Box Office: : ‘The Boy And The Heron’ Becomes First Original 2D Animated Film To Top The U.S. Box Office Since 2009’s ‘The Princess And The Frog’

Who Framed Roger Rabbit was one of the most seminal animated projects of the last thirty years, but few people are aware of the long gestation of the project. Disney had purchased the rights to Gary K. Wolf’s book Who Censored Roger Rabbit in 1981, and spent years developing the project before Richard Williams and Robert Zemeckis ever got involved.

Bits and pieces of that earlier project have floated around online, but it’s been difficult to get a sense of what it was all about. Yesterday, the ever-valuable Thief Archive, operated by video archivist/restorationist Garrett Gilchrist, posted a 1983 Disney Channel show called Disney Studio Showcase that shows animation tests of Roger voiced by a pre-Pee-wee’s Playhouse Paul Reubens. It’s the most extensive footage I’ve ever seen from the unmade version:

The TV show, hosted by historian John Culhane, offers commentary from the original producer Marc Sturdivant, director Darrell van Citters, and art director Mike Giaimo, as well as dozens of development drawings that have never been published elsewhere. At this stage, the designs and motivations of the characters appear to be quite different from what would eventually appear onscreen.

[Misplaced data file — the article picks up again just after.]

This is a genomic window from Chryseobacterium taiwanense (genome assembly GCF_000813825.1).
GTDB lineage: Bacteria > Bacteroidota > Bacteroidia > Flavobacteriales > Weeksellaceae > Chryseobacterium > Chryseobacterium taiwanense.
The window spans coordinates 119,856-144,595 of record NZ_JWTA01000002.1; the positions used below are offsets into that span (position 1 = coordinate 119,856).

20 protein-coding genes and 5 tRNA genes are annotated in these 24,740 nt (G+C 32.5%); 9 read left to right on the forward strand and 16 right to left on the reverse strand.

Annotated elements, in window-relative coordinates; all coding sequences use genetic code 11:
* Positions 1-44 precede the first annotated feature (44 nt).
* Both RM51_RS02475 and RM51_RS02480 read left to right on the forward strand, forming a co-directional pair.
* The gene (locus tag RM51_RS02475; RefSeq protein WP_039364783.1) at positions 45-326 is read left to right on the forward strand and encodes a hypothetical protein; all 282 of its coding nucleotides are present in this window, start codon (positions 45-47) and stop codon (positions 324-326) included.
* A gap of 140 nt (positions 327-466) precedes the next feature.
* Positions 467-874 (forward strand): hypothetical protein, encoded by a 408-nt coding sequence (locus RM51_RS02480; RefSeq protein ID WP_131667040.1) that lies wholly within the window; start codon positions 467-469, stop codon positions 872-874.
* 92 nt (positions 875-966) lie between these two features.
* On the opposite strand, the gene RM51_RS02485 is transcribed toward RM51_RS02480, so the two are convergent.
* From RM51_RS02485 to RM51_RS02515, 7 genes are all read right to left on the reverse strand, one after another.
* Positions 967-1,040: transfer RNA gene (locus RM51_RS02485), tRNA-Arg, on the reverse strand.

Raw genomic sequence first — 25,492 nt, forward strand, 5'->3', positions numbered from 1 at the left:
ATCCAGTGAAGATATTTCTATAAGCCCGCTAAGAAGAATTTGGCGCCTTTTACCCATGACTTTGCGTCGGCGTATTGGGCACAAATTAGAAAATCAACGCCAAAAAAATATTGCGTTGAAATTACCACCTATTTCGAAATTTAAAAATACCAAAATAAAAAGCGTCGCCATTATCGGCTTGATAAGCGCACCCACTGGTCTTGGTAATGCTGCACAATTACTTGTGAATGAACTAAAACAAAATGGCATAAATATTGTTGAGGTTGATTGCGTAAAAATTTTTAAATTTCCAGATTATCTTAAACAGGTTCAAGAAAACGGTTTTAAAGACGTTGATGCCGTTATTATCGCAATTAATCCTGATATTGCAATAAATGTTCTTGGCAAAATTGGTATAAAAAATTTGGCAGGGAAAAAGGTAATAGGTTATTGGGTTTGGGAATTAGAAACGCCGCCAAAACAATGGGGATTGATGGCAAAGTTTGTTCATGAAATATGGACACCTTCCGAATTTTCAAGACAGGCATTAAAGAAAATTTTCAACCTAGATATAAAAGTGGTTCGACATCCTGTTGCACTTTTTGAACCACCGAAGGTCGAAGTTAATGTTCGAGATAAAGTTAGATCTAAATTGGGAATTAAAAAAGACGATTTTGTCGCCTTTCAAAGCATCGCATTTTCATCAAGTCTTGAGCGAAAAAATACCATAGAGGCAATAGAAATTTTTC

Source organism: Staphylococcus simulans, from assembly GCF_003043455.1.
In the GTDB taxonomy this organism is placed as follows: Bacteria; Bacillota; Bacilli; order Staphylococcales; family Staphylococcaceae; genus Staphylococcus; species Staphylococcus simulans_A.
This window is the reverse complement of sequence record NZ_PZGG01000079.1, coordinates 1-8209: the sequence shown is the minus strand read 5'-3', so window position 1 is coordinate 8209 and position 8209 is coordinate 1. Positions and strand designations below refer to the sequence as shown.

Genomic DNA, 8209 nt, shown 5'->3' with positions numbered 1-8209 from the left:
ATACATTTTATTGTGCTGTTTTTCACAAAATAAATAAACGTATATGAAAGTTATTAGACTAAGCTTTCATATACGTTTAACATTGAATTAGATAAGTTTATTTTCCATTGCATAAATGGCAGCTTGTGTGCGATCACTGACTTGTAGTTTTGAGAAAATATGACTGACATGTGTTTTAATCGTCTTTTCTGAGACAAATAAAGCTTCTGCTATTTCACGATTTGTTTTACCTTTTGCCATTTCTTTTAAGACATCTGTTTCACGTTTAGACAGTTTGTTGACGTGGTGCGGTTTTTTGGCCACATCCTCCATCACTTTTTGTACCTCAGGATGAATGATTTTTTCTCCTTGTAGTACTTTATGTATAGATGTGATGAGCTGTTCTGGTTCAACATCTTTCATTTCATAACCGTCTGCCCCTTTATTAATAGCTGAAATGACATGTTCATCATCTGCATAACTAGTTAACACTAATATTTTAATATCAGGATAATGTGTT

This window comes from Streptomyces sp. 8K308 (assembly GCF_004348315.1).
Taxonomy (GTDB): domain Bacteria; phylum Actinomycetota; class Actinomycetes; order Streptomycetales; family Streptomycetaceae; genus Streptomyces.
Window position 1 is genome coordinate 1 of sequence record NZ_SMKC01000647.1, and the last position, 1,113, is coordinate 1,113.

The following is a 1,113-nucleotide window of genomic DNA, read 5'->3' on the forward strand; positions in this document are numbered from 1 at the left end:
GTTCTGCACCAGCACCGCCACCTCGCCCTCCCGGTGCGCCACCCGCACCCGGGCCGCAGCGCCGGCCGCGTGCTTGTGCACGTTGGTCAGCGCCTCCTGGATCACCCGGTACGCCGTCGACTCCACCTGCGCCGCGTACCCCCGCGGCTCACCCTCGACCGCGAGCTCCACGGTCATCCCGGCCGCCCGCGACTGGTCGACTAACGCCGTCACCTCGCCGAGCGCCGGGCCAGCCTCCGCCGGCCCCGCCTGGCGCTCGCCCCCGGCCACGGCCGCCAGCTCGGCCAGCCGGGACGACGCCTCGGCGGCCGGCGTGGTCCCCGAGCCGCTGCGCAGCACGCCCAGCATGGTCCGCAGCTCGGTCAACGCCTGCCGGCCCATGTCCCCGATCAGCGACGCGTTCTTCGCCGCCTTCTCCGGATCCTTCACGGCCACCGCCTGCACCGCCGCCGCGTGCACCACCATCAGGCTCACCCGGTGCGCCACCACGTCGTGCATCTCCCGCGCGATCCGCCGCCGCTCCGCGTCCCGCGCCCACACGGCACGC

Some other interesting names contributed to this early version as well. Mike Gabriel, who co-directed Pocahontas and production designed Wreck-It Ralph, apears as the live-action Eddie Valiant in some scenes. And some of the animation tests were created by a guy named Chris Buck, who co-directed a little-heard-of animated feature last year called Frozen.

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(Thanks, Aryeh Zucchini, via Cartoon Brew’s Facebook group)

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